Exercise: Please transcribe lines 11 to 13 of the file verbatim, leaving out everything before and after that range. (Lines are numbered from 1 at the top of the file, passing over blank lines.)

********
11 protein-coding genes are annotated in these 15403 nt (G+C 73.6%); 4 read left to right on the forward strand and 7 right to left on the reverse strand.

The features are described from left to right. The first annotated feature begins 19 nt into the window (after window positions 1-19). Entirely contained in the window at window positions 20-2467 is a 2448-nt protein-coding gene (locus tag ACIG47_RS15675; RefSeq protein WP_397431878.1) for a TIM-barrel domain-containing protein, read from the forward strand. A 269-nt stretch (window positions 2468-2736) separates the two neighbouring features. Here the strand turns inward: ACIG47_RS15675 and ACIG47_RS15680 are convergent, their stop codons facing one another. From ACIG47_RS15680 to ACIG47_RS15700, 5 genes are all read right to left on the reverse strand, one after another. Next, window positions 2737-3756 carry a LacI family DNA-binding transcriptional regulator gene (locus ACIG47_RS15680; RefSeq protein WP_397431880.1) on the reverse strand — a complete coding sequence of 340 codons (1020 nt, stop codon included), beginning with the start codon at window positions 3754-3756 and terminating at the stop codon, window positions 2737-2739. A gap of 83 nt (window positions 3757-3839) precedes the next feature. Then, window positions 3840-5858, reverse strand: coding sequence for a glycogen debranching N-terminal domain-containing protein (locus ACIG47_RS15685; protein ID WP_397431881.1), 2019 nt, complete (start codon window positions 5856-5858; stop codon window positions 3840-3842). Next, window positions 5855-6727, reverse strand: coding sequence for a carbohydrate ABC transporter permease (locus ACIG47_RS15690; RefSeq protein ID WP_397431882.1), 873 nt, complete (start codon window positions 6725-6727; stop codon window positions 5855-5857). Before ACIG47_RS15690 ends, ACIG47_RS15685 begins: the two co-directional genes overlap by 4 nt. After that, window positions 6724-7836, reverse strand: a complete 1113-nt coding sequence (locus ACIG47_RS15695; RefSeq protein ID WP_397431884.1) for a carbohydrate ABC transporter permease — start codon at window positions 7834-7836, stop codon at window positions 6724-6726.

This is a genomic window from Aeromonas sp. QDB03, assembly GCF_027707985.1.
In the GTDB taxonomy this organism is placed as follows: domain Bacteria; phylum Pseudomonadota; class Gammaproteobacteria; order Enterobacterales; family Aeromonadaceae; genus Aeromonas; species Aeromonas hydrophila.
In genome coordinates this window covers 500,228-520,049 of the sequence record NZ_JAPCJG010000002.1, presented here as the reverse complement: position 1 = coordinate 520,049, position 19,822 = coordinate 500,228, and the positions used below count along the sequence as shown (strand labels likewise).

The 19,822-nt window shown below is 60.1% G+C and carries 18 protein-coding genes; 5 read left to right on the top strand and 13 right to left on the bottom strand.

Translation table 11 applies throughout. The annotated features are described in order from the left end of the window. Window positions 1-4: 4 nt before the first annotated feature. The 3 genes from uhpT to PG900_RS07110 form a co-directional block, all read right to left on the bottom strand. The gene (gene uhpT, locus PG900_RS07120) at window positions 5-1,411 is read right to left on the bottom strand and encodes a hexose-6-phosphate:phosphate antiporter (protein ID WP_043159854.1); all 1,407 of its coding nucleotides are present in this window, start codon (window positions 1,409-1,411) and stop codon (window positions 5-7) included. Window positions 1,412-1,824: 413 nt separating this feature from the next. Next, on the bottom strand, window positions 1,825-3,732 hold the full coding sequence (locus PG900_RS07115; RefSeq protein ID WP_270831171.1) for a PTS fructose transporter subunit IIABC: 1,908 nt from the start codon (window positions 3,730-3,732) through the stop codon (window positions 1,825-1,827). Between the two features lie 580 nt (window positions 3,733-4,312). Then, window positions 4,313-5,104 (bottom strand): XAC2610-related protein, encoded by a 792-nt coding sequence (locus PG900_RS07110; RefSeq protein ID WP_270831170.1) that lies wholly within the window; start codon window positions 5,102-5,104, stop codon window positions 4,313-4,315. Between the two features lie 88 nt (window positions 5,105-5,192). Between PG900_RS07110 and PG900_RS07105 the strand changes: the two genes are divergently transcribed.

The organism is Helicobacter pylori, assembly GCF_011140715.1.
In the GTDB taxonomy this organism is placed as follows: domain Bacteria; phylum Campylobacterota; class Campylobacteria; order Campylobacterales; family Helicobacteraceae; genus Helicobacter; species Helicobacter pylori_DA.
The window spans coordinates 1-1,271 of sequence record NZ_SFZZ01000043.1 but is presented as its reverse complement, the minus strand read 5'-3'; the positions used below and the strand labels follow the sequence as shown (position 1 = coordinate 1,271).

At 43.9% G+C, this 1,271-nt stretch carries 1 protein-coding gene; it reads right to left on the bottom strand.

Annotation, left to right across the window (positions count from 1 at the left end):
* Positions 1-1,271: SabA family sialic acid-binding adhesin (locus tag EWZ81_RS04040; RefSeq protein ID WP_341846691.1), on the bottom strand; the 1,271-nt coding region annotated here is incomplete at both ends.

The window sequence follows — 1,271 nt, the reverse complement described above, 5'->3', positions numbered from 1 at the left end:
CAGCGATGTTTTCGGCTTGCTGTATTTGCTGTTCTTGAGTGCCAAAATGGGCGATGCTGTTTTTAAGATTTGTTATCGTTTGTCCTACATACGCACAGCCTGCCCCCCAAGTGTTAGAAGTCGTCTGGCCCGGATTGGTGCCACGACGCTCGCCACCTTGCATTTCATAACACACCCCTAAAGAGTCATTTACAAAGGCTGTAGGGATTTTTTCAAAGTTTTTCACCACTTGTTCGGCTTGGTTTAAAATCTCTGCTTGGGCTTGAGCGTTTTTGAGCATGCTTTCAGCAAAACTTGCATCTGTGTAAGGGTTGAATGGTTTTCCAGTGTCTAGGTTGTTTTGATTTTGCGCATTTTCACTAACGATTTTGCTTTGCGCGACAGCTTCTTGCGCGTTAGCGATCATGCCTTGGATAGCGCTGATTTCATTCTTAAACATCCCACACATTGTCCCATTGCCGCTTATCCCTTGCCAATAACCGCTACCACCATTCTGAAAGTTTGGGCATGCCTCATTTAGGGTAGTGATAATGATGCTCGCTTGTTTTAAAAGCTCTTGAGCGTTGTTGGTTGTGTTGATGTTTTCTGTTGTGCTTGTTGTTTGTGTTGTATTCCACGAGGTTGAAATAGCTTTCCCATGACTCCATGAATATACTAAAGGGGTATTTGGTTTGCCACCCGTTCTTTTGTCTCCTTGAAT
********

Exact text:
At 43.9% G+C, this 1,271-nt stretch carries 1 protein-coding gene; it reads right to left on the bottom strand.

Annotation, left to right across the window (positions count from 1 at the left end):
* Positions 1-1,271: SabA family sialic acid-binding adhesin (locus tag EWZ81_RS04040; RefSeq protein ID WP_341846691.1), on the bottom strand; the 1,271-nt coding region annotated here is incomplete at both ends.